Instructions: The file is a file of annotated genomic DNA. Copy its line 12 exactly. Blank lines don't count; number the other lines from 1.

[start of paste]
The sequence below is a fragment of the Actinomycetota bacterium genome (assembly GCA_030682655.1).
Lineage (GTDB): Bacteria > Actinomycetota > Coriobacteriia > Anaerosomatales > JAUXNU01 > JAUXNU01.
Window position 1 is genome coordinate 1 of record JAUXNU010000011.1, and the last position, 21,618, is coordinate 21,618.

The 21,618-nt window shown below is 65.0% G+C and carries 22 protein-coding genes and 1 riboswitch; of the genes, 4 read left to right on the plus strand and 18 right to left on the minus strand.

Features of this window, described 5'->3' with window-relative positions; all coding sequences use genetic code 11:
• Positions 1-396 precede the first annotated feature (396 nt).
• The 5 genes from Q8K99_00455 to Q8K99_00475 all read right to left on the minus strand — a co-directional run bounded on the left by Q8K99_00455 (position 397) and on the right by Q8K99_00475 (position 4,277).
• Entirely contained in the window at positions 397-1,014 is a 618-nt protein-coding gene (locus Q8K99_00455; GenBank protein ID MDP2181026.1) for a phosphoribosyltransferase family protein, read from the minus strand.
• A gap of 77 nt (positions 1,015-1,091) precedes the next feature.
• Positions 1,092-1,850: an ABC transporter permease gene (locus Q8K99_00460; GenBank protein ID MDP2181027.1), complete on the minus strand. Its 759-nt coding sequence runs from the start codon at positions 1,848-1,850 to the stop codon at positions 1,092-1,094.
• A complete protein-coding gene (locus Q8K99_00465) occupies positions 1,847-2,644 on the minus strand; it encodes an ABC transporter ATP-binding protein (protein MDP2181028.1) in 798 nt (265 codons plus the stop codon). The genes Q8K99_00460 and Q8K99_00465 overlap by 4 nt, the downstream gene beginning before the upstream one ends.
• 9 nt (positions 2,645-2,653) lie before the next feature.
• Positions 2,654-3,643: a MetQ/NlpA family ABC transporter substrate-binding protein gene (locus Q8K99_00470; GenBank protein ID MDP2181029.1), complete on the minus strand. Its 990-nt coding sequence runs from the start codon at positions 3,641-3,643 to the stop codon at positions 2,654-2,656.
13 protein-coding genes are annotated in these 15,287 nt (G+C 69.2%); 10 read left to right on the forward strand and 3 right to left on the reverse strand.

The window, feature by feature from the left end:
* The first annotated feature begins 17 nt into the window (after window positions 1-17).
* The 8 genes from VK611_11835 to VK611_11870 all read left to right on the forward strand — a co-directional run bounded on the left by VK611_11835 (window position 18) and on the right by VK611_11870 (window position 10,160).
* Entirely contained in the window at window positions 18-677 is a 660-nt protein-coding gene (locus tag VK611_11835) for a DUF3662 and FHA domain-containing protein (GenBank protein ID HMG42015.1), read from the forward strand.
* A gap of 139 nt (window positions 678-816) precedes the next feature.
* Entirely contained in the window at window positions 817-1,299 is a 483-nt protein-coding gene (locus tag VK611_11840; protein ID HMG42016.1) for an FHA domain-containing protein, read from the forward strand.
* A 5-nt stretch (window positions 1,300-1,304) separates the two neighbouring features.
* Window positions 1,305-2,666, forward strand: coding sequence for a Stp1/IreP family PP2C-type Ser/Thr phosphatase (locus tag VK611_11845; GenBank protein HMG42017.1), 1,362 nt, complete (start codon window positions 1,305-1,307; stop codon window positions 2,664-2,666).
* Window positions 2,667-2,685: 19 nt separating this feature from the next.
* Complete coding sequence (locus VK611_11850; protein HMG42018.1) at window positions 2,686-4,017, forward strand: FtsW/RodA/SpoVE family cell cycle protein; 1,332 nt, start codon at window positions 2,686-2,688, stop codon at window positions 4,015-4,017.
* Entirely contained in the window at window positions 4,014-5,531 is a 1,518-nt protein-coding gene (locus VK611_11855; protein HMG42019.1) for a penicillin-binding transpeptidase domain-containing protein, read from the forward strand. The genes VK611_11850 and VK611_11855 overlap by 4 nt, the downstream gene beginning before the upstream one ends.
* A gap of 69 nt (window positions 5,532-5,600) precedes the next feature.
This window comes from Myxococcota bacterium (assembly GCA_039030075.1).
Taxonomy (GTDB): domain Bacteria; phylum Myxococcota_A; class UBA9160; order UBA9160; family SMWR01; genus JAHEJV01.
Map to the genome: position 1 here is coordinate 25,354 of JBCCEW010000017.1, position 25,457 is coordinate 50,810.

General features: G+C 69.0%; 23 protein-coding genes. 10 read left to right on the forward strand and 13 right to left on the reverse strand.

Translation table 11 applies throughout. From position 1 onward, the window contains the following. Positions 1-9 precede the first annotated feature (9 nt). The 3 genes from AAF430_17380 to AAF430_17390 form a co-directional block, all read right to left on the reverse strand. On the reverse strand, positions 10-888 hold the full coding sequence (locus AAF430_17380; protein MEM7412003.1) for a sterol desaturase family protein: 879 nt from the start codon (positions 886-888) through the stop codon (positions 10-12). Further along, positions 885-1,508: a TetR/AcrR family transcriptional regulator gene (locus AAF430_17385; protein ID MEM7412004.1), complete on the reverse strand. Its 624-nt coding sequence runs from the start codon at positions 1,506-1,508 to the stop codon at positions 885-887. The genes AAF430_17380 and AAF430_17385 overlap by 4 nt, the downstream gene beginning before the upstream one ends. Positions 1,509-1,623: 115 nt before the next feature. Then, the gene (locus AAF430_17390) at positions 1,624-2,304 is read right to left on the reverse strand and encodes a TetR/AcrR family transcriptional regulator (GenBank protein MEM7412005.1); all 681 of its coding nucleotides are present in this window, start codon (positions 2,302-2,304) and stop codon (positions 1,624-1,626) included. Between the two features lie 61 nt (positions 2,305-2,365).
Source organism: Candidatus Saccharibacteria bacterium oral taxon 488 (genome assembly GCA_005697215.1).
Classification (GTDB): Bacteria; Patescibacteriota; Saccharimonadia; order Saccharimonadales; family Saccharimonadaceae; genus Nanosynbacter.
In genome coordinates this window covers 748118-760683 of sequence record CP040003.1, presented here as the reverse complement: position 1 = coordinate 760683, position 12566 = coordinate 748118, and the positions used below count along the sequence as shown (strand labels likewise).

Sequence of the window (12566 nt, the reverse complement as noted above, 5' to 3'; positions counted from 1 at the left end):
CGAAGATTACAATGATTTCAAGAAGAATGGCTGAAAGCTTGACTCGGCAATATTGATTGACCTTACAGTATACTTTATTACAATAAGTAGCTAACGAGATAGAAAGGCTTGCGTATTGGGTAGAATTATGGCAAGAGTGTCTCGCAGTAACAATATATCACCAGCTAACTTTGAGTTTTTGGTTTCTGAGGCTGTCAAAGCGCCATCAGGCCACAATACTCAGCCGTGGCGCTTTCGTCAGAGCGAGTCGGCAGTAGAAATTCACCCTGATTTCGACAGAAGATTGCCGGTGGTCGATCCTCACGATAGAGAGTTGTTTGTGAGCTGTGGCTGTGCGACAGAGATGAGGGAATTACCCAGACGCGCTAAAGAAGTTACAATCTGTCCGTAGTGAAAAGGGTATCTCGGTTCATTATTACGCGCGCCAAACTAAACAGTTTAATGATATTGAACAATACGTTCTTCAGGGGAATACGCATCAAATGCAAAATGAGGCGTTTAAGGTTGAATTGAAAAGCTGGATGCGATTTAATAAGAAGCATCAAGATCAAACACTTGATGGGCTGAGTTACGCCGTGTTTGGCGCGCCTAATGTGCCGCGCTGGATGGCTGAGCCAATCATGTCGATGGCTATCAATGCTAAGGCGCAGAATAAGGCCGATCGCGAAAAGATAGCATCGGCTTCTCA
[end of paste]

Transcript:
• 9 nt (positions 2,645-2,653) lie before the next feature.